Paul Fell who has for years been the freelance cartoonist for the Lincoln Journal Star has been terminated as a contributing cartoonist over published remarks to MSNBC when they questioned him about a $450 contribution to a Democratic house candidate back in 2006. Paul was one of 144 journalists (or individuals working in the media industry) singled out for contributed money to a political party or individual while serving in the media.
“For your information, I did contribute the amounts listed to the Maxine Moul for Congress campaign in 2006,” Fell said in an e-mail. “I am a freelance cartoonist, who contracts with the Lincoln Journal Star to draw three editorial cartoons a week.
“They don’t pay me enough money to be able to dictate how I conduct myself in political campaigns. I generally do not donate to political candidates, but Maxine Moul is a longtime friend and former newspaper publisher where I got my start as a cartoonist back in 1976.
“Frankly, I don’t give a rat’s ass what the Lincoln Journal Star or their parent organization, Lee Enterprises, policies are on allowing newsroom staff to give to candidates and parties. I do not believe they did disclose my donations. That’s their problem, not mine.”
For his flippant remark, the newspaper ran a column written by Kathleen Rutledge, the paper’s editor, regarding their decision to sever their relationship with Paul.
We pay him to express his own opinion on matters of public interest through cartoons that appear on the editorial pages. He is not an employee but a freelancer who is covered by our ethics code. He did not see fit to tell us he had made a political contribution, either at the time he made it or when he was contacted by MSNBC.
The biggest difference, though, is the cavalier attitude about journalistic ethics Fell exhibited. He said he doesn’t give “a rat’s ass” about the policies of this paper. Read his complete comments to Dedman elsewhere on this page.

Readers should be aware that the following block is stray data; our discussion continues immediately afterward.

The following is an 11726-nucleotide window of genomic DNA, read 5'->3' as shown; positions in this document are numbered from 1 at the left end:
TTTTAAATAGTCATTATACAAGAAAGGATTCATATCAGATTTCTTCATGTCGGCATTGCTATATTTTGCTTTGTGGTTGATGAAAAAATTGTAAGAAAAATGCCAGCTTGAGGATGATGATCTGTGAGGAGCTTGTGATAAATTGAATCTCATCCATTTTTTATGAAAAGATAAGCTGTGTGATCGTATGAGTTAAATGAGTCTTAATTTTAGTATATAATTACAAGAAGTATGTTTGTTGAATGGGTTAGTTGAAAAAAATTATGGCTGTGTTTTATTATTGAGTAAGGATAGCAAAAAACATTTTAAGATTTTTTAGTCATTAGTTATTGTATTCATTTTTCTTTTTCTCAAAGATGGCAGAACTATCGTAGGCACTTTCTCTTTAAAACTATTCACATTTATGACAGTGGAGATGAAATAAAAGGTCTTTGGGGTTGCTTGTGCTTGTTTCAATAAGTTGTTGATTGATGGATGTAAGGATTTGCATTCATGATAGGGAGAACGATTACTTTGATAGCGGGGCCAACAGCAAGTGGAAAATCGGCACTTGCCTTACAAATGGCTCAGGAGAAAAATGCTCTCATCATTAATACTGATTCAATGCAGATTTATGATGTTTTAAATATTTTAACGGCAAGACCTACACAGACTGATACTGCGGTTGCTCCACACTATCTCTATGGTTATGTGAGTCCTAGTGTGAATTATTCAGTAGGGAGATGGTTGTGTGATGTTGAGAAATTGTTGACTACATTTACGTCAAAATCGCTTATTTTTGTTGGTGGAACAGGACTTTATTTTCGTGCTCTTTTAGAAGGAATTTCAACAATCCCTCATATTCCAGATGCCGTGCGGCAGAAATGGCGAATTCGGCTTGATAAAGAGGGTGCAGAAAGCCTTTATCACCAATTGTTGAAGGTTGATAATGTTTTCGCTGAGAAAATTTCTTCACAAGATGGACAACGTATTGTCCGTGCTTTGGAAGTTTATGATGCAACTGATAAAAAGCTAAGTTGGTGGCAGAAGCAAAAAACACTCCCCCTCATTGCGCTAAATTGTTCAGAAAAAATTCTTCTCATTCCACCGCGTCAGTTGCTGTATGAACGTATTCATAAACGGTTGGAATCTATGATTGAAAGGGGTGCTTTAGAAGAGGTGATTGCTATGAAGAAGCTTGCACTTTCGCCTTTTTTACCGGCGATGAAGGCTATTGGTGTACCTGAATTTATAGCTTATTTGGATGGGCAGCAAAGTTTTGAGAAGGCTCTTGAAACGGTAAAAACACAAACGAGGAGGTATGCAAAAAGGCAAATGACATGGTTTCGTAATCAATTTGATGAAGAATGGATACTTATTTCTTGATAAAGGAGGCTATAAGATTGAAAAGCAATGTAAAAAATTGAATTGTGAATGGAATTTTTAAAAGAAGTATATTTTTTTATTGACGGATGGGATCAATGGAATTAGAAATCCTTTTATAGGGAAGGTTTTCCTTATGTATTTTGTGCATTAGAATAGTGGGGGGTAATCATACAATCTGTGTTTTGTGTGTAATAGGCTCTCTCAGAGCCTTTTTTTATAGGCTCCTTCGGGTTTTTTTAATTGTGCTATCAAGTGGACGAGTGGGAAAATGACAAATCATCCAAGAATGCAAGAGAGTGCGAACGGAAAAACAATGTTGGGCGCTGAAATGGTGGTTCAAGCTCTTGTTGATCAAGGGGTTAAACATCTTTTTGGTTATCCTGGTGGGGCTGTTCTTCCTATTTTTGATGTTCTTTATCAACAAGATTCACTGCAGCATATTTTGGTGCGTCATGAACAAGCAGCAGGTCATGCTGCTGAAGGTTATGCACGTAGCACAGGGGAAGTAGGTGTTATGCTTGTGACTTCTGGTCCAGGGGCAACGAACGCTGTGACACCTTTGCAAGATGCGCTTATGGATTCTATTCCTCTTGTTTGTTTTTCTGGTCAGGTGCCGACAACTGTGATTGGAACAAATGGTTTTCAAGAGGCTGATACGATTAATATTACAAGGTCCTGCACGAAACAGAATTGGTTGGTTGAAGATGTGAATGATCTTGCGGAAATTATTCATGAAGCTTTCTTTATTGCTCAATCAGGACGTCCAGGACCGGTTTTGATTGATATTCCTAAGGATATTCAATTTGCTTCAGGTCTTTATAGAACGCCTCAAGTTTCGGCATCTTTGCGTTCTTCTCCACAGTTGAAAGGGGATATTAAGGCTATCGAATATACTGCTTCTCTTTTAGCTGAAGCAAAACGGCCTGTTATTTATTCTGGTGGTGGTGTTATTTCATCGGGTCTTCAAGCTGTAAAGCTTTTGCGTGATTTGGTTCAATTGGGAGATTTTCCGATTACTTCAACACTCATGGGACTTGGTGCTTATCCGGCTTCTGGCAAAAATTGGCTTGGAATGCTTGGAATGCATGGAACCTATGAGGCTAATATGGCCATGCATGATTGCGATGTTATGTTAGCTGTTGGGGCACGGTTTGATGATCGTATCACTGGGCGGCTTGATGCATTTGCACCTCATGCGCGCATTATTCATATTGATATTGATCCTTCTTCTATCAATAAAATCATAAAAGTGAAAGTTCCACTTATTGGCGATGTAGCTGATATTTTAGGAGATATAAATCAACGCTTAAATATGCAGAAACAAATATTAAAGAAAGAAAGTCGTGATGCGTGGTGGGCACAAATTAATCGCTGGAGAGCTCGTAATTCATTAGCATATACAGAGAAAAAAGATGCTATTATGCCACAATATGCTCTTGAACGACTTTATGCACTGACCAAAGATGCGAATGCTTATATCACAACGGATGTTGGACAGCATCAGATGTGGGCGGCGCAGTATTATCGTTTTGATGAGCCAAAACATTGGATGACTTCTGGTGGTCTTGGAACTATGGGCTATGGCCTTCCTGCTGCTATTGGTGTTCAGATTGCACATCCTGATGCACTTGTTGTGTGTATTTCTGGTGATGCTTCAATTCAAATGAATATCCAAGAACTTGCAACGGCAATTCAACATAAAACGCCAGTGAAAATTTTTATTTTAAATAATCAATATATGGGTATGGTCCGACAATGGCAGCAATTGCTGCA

Fell’s comments make it clear he does not care about guarding this newspaper’s trust with readers. We don’t think he should treat our credibility with such disdain. His comments to MSNBC follow an earlier incident in which he did not disclose to us that he had posted cartoons of a sexual nature on his Web site. He removed them after we expressed concern.
We have lost trust in our professional relationship with Paul Fell. For that reason, he no longer draws editorial cartoons for us.
In an e-mail sent to me, Paul responds to some of the points Rutledge made in her column citing reasons to terminate the paper’s relationship with Paul.
The Journal Star is actually right in its argument that I did commit a breach of journalistic ethics in contributing to a political candidate. To be frank, last fall when I contributed to the Maxine Moul for Congress campaign, it never occurred to me that I was doing something I shouldnâ??t. Call it a brain fart or an early onset stroke, but I did what I did.
My comments in the MSNBC.com interview were pretty angry and if I had been less truthful and snarky, pleaded ignorance and begged forgiveness from the Journal Star, Iâ??d probably still be freelancing for them. The fact is, I had backed them into a corner where they had no choice but to give me the axe.
Also mentioned in his email is a description of stressed relationship between the two over the pay rates Paul is paid for his contributions to the paper and he feels to some extent this action by the paper was a “perfect excuse for getting rid of me once and for all.”
Paul doesn’t appear to deflated about this latest turn of events as he is already in talks with other publishing outlets for his cartoons.
Update: I received an excerpt of an account between Paul and the editors at the Lincoln Journal Star from JP Trostle who is writing up his story on these events for the AAEC notebook. The exchange below has been confirmed by Paul as accurate.
“Interestingly, during my ‘you’re fired’ phone conversation with the editor and editorial page editor on Friday afternoon, they mentioned that the Journal Star code of ethics covered freelancers as well as full-time staffers. I responded that it would have been nice, then, if they had thought to share that policy with their freelancers.
“You could have cut the long and uncomfortable silence with a knife.”
ANOTHER UPDATE: The AAEC web site has now posted a story on this story, though nothing significantly new that hasn’t already been covered.